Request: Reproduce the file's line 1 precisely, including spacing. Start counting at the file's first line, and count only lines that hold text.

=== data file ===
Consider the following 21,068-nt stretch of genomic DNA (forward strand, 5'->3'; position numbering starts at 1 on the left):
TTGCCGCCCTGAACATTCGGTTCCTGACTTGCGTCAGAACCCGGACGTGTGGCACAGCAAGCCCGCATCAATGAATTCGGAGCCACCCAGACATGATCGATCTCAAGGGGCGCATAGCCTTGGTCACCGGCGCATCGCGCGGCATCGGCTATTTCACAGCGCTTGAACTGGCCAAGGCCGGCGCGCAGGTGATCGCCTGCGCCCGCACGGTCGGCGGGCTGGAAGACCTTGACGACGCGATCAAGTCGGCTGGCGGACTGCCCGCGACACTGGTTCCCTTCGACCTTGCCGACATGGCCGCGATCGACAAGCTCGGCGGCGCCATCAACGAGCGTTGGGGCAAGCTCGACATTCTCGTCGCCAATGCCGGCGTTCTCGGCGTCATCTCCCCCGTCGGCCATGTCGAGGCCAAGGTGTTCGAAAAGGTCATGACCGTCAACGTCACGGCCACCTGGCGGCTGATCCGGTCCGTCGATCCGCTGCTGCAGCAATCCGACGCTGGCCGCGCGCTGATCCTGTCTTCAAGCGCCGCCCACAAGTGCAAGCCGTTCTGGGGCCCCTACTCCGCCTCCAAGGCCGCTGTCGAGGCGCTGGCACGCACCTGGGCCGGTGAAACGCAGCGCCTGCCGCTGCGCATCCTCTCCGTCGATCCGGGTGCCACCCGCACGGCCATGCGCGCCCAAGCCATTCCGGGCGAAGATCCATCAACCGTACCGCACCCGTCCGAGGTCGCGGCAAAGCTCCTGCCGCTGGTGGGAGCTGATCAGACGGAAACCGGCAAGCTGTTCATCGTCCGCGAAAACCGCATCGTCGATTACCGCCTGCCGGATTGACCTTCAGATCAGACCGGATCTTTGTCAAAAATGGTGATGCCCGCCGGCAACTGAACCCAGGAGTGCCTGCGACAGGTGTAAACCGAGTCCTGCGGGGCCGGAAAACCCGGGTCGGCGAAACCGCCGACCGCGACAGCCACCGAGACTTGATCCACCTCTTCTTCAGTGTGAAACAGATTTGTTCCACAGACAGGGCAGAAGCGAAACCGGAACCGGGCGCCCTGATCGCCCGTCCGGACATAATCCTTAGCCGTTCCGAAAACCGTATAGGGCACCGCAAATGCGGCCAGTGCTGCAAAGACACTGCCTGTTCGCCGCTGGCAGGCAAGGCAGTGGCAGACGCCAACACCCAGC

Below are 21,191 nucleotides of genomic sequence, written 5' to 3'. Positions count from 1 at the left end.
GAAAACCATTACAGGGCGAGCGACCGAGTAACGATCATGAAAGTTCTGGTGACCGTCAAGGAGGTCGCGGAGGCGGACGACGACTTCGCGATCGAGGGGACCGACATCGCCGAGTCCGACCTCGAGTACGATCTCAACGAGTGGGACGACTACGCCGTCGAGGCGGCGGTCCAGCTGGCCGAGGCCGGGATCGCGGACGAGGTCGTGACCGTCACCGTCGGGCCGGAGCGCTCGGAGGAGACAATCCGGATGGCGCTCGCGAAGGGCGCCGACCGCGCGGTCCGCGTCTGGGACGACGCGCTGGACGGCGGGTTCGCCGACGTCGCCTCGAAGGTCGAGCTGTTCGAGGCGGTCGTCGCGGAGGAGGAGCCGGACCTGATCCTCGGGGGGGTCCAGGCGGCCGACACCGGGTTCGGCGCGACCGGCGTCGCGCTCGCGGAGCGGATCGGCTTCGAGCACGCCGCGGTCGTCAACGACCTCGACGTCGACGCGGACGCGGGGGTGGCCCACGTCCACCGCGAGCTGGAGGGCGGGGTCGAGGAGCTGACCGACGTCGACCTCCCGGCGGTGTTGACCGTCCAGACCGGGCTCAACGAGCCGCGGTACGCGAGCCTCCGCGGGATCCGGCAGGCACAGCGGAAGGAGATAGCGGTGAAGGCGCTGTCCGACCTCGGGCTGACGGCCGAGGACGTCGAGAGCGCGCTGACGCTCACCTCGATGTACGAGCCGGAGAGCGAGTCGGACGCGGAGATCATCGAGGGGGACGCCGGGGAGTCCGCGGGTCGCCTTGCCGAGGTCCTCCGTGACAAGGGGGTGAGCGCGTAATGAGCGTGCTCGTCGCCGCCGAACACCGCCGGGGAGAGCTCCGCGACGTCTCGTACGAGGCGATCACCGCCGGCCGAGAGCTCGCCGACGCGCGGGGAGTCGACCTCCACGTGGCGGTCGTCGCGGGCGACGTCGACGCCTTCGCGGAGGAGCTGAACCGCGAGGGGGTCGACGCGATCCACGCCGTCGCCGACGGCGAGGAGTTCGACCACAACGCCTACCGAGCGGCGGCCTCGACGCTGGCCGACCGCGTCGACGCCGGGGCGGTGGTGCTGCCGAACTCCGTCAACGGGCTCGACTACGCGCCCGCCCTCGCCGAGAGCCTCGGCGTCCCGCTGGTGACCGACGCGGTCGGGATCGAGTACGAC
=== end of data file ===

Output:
Consider the following 21,068-nt stretch of genomic DNA (forward strand, 5'->3'; position numbering starts at 1 on the left):